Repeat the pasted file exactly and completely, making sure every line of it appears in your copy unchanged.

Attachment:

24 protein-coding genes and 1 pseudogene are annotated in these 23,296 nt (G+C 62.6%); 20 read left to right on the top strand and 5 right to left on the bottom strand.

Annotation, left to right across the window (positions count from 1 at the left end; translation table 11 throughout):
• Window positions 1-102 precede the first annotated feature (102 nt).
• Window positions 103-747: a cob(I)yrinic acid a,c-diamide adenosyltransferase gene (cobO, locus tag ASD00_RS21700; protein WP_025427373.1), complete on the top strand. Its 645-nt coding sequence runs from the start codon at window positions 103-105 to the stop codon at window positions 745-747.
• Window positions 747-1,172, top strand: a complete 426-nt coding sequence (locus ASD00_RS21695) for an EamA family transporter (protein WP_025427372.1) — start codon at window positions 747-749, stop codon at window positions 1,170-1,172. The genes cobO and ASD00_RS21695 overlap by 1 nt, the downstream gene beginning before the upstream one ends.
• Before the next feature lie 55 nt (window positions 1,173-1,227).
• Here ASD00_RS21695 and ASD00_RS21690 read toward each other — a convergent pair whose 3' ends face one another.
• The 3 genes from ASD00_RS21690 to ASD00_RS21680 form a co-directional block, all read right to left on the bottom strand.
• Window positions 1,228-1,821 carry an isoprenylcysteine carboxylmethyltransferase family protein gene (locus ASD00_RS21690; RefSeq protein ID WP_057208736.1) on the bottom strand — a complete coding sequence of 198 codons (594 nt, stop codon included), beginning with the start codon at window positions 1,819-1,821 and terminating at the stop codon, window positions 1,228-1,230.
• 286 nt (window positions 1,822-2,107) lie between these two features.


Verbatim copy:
24 protein-coding genes and 1 pseudogene are annotated in these 23,296 nt (G+C 62.6%); 20 read left to right on the top strand and 5 right to left on the bottom strand.

Annotation, left to right across the window (positions count from 1 at the left end; translation table 11 throughout):
• Window positions 1-102 precede the first annotated feature (102 nt).
• Window positions 103-747: a cob(I)yrinic acid a,c-diamide adenosyltransferase gene (cobO, locus tag ASD00_RS21700; protein WP_025427373.1), complete on the top strand. Its 645-nt coding sequence runs from the start codon at window positions 103-105 to the stop codon at window positions 745-747.
• Window positions 747-1,172, top strand: a complete 426-nt coding sequence (locus ASD00_RS21695) for an EamA family transporter (protein WP_025427372.1) — start codon at window positions 747-749, stop codon at window positions 1,170-1,172. The genes cobO and ASD00_RS21695 overlap by 1 nt, the downstream gene beginning before the upstream one ends.
• Before the next feature lie 55 nt (window positions 1,173-1,227).
• Here ASD00_RS21695 and ASD00_RS21690 read toward each other — a convergent pair whose 3' ends face one another.
• The 3 genes from ASD00_RS21690 to ASD00_RS21680 form a co-directional block, all read right to left on the bottom strand.
• Window positions 1,228-1,821 carry an isoprenylcysteine carboxylmethyltransferase family protein gene (locus ASD00_RS21690; RefSeq protein ID WP_057208736.1) on the bottom strand — a complete coding sequence of 198 codons (594 nt, stop codon included), beginning with the start codon at window positions 1,819-1,821 and terminating at the stop codon, window positions 1,228-1,230.
• 286 nt (window positions 1,822-2,107) lie between these two features.